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K.T. Vogt has done it all, but cross-gender acting was a challenge happily welcomed

Photo by Jenny Graham K.T. Vogt as Falstaff in the OSF 2017 production of "The Merry Wives of Windsor" played the cross-gender role to the hilt. She was with OSF for 13 seasons and is known for her deft comic touch.

When she was very young, before the idea of acting as a profession was in her realm of possibilities, K.T. Vogt wanted to be a veterinarian or a nun.

“And now,” she said, “I have played them both. Many nuns.”

Vogt came with her family from Los Angeles in 2008 to work for the Oregon Shakespeare Festival.

“I was blessed to be asked back 12 more times,” she said.

Her daughter, Audrey Cirzan, attended schools in Ashland and attended many of the shows at OSF.

“And now she wants to be an actor, too,” Vogt said. “She is going to the Pacific Conservatory for the Performing Arts, and we got to do ‘A Doll’s House, Part 2’ together.” It was performed by The Rogue Theater Company at Grizzly Peak Winery in May.

OSF kept her very busy for those many seasons. She performed in Shakespeare plays, musicals, comedies and new works at the festival. She is known for her deft comic touch.

“There is humor in everything, especially tragedy,” she said. “They exist together.”

She believes the use of humor and conflict together heightens the dramatic experience of “A Doll’s House, Part 2.”

Even before the play started, Vogt’s character came onto the stage to sweep the floor. As she worked her way around the set, there was a moment when she briskly brushed the broom toward an audience member in a sort of “Are you lookin’ at me?” move. It got a good laugh.

“It was my idea to sweep the stage before the show,” she said. “It let people know it was starting soon.”

Her favorite roles at OSF were Falstaff in “The Merry Wives of Windsor,” the Duchess of York in “Richard II,” Launce in “The Two Gentlemen of Verona,” and Toinette in “The Imaginary Invalid.”

“I also liked playing the fancy lady in the Marx Brothers shows,” she said, “because I like physical comedy.”

In “Animal Crackers,” she encouraged Mark Bedard (Groucho) to push her around a little. At first he demurred.

“I told him I thought it would be funny, so he started doing it. At one point, he was dragging me around the floor calling me a ShamWow. That is as close as I’ll get to heaven on this earth.”

The cross-gender acting was a challenge she happily welcomed.

“I love playing with gender,” she said. “It’s liberating and sets my imagination ablaze. For Falstaff, I felt like I was channeling my dad.”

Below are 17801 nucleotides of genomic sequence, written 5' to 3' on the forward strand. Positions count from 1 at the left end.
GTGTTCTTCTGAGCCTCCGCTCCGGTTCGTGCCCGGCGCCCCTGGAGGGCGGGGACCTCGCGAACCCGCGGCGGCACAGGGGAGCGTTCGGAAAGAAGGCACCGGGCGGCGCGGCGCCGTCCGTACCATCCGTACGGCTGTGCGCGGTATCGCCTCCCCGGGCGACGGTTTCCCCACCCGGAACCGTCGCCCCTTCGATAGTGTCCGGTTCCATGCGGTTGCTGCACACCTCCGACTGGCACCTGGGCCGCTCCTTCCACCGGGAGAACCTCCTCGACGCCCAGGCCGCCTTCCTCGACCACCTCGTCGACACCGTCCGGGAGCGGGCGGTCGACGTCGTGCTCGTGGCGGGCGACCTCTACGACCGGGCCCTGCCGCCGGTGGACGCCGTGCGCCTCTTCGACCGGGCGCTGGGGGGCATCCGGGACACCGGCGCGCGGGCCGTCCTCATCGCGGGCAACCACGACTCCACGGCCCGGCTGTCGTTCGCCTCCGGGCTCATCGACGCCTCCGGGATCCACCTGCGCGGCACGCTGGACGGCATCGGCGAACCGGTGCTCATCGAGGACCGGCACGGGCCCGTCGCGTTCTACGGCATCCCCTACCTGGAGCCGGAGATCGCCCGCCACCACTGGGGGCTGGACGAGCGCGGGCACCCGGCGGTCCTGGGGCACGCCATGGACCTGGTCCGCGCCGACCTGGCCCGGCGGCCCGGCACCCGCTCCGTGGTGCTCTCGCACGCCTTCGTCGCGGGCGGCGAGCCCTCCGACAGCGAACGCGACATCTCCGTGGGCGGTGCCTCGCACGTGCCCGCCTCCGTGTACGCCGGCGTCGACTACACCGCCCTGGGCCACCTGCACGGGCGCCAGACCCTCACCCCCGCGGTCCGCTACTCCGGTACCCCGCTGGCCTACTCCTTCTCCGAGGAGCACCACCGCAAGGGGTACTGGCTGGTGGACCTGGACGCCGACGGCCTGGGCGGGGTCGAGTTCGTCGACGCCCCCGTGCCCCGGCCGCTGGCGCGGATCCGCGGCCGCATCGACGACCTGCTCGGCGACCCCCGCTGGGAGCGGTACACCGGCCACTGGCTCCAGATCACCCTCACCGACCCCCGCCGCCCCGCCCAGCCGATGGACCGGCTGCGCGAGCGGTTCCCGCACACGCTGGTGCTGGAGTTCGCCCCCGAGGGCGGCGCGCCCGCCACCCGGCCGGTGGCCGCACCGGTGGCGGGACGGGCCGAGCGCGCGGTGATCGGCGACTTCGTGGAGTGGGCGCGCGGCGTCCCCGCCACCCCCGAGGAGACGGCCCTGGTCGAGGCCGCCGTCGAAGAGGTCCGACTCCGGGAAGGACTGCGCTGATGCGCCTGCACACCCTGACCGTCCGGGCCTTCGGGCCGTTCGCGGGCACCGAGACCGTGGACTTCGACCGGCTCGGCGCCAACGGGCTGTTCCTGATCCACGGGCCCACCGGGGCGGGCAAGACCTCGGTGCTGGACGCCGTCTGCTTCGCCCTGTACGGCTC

She described her father as a larger-than-life character, a big personality who would walk to work singing at the top of his lungs.

“He was a bit narcissistic and maybe borderline bipolar,” Vogt said, “so he was all fun or all scary. And I was crazy about him.”

Her father died in 2011, so it was fun for her to try to embody him in the Falstaff role.

“My mother came to see the show,” Vogt said. “And although she enjoyed it, I could tell she was kind of disturbed because she recognized her husband in the portrayal.”

Her resume also lists performances at many regional theaters and work in film and television, with roles in “Doc Hollywood,” “Puppet Master,” “Conspiracy Theory” and “Lonesome Dove 2” among others.

She grew up in a family of creatives with both parents and her brothers and sisters all artistic in some way, enjoying music, art, poetry, acting and singing.

“My parents would take me to Chicago to go to plays and museums,” she said. “And Kankakee (Illinois) has a wonderful community theater that some of us were involved in.”

She was born in Kankakee, the eldest of eight children. She attended a Catholic school whose teachers, on their own time, put on plays to involve kids who were hungry for the experience.

The first professional play she saw was when she was in high school. She joined other students on a bus trip to Deerfield, Illinois, to see “Tartuffe,” presented by John Houseman’s touring company.

“I was blown away,” she said. “At the time, I thought I might never see anything that wonderful again in my life.”

The performance was so good, she said, that she was conflicted. It made her want to be an actor and, at the same time, afraid to be one.

After that experience, nothing else appealed to her but the theater. There was no revelation. She just realized that was who she was.

She earned a B.A. in theater at Barat College in Lake Forest, Illinois, and then attended the Pacific Conservatory for the Performing Arts in Santa Maria, California.

She’s not sure what’s next for her.

“As an actor, I’m used to that,” she said. “The many seasons I’ve had here have been a gift, and I’m grateful for it. I love it here.”

Right back at you, her fans would say.

Reach Ashland writer Jim Flint at jimflint.ashland@yahoo.com.